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Assuming that you understand the left-hand side of Eq. $(8.47)$, for understanding the right-hand side you need to know that $-1=e^{j\pi}$, and that $e^{j2k\pi}=1$. So in order to obtain all $2N$ roots of $(-1)^{\frac{1}{2N}}$ you rewrite $-1$ as $$-1=e^{j\pi}e^{j2\pi k}\tag{1}$$ from which you get $$(-1)^{\frac{1}{2N}}=e^{j\frac{\pi}{2N}}e^{j\frac{2\pi k}{... 2 You can, if you increase phase between samples slowly enough, using unwrap(angle(signal)). "Slowly enough" means the phase doesn't jump by more than 2 \pi; unwrap works by tracking "total phase". Python equivalent implementation here (note you can configure discont there for jumps greater than \pi (or TOL) but it's pointless with ... 2 HINT: It is based on the fact that$$\sin(x) = \frac{e^{jx} - e^{-jx}}{2j}\quad\text{and}\quad j^2 = -1$$2 All the other responses are excellent, especially Envidia's, so not to take away from those but I want to add this very intuitive view that bottom lines it quickly: Consider the spectrums below that start with a real signal (positive and negative frequencies are complex conjugate symmetric). This is what we could measure with a single scope probe (one stream ... 2 The efficiency is in spectral utilization, at the expense of hardware complexity. Spectrum is such an expensive resource and the demand for data so great that this is a compelling trade to make. Although sampling rates can be reduced in the hardware, it takes two real data-paths (and as the OP mentioned 4 real multipliers and two adders to implement a full ... 2 The bandwidth part is somewhat trivial. If you do eg 1000 complex samples/symbols/... per second, that represents twice as much information as 1000 real samples/symbols/... per second. The convenience part depends of what you find convenient, what operations you want to do, and what capabilities the building blocks available to you have. To me, the «complex ... 1 The simple answer is that$$e^{j\omega_0t}\neq e^{j(\omega_0+2\pi)t}\tag{1},\qquad t\notin\mathbb{Z}$$Since t is a real variable, the inequality is true for uncountably many values of t. Equality is only achieved for countably many integer values of t. From (1) it follows that for real t, the function e^{j\omega_0t} is not 2\pi-periodic in \... 1 HINT: You need to go back to the original definition of the Fourier coefficients via the integral, and treat |n|=1 as a special case. Your mistake happened there already (you divided by zero). 1 The line fscanf(sensorInput, "%lf + j*%lf\t", &x[i]); should be fscanf(sensorInput, "%lf,%lf\t", &x[i].real, &x[i].imag); Notice that C++ provides complex type, they support the common complex operations, and provide an io, and they can read complex numbers writen as (1,3) directly file_in &... 1 Here is one aspect that often creates confusion: In many cases, complex signals are used solely as a mathematical convenience, not because the complex representation is required by anything physical. A good example is circuit analysis in electronics: all physical quantities (voltages, currents, impedances) are real and you can do the analysis with these ... 1 Phasors are useful for the analysis of (real-valued) linear time-invariant (LTI) systems. A phasor is a complex number$$C=|C|e^{j\phi}=A+jB\tag{1}$$which represents a sinusoidal signal:$$x(t)=\textrm{Re}\big\{Ce^{j\omega t}\big\}=A\cos(\omega t)-B\sin(\omega t)=|C|\cos(\omega t+\phi)\tag{2}$$That's already the end of the story. Eq. (2) is the generally ... 1 The method of subtracting the clean signal from the received signal is a good method and will work as long as the scaling is matched up. As an alternative, you can also try the cross-correlation method which takes care the of the amplitude estimate. This previous answer gives the basic idea, How to calculate time domain SNR using known sequence. If x(t) is ... 1 The closed contour C must lie inside the region of convergence, so for the ROC |z|<2 you have no poles inside C for n\ge 0, hence x[n]=0 for n\ge 0. 1 It's because$$ j \cdot ( a + b) = -\frac{a + b}{j} $$which stems from the fact that the imaginary unit j has the property :$$ j = \frac{-1}{j}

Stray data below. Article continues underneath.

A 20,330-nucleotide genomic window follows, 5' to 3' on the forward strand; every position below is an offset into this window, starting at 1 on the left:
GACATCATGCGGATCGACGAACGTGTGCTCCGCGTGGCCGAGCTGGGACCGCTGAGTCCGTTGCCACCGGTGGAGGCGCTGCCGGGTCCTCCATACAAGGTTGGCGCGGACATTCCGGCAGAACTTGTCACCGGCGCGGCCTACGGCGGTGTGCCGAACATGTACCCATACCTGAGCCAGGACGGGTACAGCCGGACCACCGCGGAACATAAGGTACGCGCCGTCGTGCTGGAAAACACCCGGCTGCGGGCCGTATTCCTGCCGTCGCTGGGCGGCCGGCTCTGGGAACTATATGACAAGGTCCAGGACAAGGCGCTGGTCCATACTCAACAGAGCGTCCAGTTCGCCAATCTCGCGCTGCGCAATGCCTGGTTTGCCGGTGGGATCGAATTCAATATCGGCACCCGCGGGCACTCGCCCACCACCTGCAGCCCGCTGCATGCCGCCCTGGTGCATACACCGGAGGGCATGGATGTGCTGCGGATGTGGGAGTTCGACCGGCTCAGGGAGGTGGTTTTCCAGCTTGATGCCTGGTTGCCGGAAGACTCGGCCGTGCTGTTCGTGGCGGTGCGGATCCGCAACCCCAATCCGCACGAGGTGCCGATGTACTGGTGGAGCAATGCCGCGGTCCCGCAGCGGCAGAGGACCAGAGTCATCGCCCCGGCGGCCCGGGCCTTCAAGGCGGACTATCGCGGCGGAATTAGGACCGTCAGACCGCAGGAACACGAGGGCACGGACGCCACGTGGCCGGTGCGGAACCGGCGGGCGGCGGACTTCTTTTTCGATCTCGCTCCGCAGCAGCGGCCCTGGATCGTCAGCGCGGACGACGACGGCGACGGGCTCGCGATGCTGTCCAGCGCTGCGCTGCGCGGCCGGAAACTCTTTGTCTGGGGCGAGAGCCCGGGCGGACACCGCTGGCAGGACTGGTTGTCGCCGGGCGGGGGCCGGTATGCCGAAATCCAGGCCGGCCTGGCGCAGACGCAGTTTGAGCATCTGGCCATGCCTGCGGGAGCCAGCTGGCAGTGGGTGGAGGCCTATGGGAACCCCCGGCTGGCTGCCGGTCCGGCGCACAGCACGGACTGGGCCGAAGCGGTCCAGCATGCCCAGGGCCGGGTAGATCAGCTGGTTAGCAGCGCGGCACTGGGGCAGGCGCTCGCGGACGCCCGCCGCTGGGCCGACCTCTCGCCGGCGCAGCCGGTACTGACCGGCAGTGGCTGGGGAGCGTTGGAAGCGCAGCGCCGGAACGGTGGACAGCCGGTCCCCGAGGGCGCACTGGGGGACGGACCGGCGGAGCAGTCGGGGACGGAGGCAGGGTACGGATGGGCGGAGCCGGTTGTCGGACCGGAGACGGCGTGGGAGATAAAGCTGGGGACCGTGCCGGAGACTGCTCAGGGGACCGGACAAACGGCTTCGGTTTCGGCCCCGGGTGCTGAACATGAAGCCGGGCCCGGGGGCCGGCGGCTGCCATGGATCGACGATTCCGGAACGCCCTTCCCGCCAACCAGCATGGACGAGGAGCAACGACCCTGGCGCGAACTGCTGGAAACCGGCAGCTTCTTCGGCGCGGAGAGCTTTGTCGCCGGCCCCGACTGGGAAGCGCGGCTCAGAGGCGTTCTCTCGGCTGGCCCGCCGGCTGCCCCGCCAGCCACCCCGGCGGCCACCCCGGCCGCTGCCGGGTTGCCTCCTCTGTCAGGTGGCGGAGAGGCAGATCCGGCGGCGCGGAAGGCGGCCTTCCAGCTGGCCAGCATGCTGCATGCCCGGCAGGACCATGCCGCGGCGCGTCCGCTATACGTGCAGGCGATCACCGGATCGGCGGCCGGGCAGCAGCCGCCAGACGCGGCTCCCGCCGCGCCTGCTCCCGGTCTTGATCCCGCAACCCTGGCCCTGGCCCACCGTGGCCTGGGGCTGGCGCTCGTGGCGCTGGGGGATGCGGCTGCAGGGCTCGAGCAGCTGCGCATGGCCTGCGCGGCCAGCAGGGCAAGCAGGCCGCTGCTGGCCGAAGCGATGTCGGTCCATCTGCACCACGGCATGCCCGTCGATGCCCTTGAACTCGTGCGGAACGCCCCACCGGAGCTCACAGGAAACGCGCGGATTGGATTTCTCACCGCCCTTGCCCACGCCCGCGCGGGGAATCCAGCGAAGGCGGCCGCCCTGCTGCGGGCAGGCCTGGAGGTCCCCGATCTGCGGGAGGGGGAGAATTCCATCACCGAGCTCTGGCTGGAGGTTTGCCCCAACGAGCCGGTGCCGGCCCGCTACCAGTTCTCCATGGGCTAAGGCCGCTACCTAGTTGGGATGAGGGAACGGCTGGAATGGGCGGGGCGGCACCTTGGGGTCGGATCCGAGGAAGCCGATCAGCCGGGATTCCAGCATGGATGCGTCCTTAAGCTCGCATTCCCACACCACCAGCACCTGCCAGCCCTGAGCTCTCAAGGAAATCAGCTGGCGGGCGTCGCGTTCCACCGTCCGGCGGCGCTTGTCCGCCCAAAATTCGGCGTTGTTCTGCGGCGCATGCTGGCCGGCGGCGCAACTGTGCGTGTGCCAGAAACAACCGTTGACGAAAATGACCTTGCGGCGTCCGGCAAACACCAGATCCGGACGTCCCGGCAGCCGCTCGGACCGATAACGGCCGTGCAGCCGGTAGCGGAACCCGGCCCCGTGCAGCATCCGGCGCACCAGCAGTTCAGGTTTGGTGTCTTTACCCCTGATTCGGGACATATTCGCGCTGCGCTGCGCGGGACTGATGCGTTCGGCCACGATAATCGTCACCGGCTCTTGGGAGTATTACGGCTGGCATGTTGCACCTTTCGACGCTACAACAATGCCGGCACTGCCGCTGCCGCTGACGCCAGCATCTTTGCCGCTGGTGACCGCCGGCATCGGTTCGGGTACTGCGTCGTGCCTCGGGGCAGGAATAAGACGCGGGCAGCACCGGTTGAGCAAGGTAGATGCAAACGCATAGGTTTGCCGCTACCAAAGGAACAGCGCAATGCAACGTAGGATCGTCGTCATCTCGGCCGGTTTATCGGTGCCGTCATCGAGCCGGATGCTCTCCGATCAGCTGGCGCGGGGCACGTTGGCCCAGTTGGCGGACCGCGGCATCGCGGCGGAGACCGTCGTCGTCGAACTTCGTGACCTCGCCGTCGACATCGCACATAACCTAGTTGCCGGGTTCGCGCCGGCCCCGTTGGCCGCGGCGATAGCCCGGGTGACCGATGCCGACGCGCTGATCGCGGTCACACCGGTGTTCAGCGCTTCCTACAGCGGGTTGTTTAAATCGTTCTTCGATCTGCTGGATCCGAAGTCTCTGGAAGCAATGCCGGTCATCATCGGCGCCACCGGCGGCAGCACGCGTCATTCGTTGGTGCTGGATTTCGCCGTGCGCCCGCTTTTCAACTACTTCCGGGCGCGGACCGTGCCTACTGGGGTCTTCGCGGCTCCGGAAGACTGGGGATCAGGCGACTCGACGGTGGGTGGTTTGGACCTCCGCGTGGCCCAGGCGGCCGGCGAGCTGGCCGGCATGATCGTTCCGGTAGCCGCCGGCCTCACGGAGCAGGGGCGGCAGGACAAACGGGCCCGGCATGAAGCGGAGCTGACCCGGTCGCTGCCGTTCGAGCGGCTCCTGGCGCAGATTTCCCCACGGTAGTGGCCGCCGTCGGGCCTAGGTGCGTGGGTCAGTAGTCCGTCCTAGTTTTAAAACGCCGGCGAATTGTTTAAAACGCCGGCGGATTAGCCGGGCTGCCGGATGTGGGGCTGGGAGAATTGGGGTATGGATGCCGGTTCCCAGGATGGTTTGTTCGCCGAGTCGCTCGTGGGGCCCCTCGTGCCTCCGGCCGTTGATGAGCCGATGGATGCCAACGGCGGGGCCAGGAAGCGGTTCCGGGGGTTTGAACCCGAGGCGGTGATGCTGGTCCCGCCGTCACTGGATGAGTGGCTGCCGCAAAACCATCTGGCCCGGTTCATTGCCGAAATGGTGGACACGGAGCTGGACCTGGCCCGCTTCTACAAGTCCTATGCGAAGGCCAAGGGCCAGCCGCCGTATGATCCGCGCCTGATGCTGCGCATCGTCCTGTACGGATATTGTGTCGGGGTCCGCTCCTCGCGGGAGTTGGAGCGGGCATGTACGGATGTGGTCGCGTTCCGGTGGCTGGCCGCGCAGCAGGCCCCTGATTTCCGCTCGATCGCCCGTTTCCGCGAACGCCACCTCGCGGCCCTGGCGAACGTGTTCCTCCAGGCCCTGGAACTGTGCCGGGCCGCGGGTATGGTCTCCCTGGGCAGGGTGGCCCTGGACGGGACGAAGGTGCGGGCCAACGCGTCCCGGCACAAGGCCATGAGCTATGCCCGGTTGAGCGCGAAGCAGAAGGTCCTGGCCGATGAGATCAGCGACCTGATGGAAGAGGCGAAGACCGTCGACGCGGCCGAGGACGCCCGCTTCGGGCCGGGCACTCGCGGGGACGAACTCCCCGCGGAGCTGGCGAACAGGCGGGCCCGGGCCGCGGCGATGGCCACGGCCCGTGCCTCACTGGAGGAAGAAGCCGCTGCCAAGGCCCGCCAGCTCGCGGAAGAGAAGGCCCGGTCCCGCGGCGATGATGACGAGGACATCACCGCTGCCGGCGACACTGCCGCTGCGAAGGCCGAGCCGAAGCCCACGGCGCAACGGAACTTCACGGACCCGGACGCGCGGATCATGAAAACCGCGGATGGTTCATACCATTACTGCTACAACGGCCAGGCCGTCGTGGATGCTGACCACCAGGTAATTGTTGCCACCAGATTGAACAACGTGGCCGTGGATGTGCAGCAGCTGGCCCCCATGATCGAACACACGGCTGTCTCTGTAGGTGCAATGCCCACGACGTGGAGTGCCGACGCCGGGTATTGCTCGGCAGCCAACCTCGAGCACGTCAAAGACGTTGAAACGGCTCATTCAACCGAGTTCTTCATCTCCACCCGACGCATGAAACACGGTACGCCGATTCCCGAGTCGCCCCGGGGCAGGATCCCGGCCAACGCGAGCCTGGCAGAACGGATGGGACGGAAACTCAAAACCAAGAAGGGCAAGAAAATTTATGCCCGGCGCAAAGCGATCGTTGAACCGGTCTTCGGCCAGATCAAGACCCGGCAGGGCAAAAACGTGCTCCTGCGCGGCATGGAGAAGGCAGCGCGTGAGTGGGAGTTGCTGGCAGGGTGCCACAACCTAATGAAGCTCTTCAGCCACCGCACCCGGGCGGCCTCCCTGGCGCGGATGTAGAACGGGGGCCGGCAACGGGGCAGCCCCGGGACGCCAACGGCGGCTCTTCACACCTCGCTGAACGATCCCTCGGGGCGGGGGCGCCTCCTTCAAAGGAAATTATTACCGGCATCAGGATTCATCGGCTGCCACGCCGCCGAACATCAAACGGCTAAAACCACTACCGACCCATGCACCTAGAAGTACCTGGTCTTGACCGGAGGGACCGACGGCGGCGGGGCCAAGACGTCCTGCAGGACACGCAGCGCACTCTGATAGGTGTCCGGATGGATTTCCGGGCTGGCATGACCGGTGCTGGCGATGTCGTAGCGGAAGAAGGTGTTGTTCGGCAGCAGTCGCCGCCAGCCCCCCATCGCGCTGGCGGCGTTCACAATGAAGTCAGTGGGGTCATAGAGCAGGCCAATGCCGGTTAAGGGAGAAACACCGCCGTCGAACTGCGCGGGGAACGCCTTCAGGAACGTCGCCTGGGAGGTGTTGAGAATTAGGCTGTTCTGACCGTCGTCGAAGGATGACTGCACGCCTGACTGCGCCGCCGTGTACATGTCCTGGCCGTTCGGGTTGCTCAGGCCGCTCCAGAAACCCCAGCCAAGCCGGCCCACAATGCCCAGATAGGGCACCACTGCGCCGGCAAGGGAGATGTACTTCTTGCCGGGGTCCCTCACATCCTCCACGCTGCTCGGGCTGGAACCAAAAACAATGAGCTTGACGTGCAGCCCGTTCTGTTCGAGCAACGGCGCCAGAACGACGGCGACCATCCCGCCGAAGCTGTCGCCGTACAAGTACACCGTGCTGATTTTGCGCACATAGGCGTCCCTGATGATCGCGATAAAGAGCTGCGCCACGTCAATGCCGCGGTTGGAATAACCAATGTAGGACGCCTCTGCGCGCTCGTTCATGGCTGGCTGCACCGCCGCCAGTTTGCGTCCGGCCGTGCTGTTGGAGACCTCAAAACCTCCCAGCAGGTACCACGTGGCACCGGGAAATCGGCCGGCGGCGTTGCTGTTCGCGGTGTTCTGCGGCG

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The bandwidths might be the same. I agree with Jason’s assessment. Is there a difference? Yes. Let’s say we construct both signals such that their frequency domain’s are equivalent from $0-F_s$. For the real signal the frequency domain would be limited to $X(F_s-f) = X^{*}(F_s+f)$. For the complex signal it would be $X(f) = X(F_s+f)$. Can the IQ ...

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The question should be what is the complexity of taking the RF signal and producing a bit estimate for BPSK and QPSK. Read Dan's answer for more information. For each received symbol, there is only one operation that you need to do and it is a comparison. You need to figure out which region the received symbol lies in, and that will give you a bit estimate. ...

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You can't. $y = e^{ix}, x \in \mathbb{R}$ is a many to one relationship , that means it's not uniquely invertible. Angles are periodic in $2\pi$ so there is no reason to. $10000$ and $10000+2*pi$ are the SAME anle.

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Here is an example I already had in Python demonstrating the Wiener-Hopf equations detailed here Compensating Loudspeaker frequency response in an audio signal to solve for the channel equalizer. This application by the OP is ideal for this given the static channel condition as long as deep spectral nulls don't exist, over a iterative LMS or RLS equalizer ...

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Are these Tx chain and Rx chains the correct way to implement this transmission? No. When you want to transmit a real cosine in passband, then you need a single complex tone in baseband. Not a real one. Otherwise, you'll have two real tones on the air, one at the mixing frequency + cosine frequency, and one at the mixing frequency - cosine frequency. But ...

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You should explore how are these complex time-domain symbols transmitted over channel (atmosphere or wire) using modulated waveforms. Also, a good starting point would be to figure out that complex numbers are nothing but 2 orthogonal/perpendicular dimensions. When we say $x = 3 + 3i$, we are basically saying we have a pair of numbers which lie in ...

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Your question makes sense. The difference between a complex network and a regular network with twice the amount of channels, on a mechanical level, is the multiplication operation which ties pairs of channels together. This can be viewed as a restriction of the hypothesis class the network can express compared to a real-valued network with the same parameter ...

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The FFT probably had to be ran on a square image that was padded out, the inverse has returned the padded out image.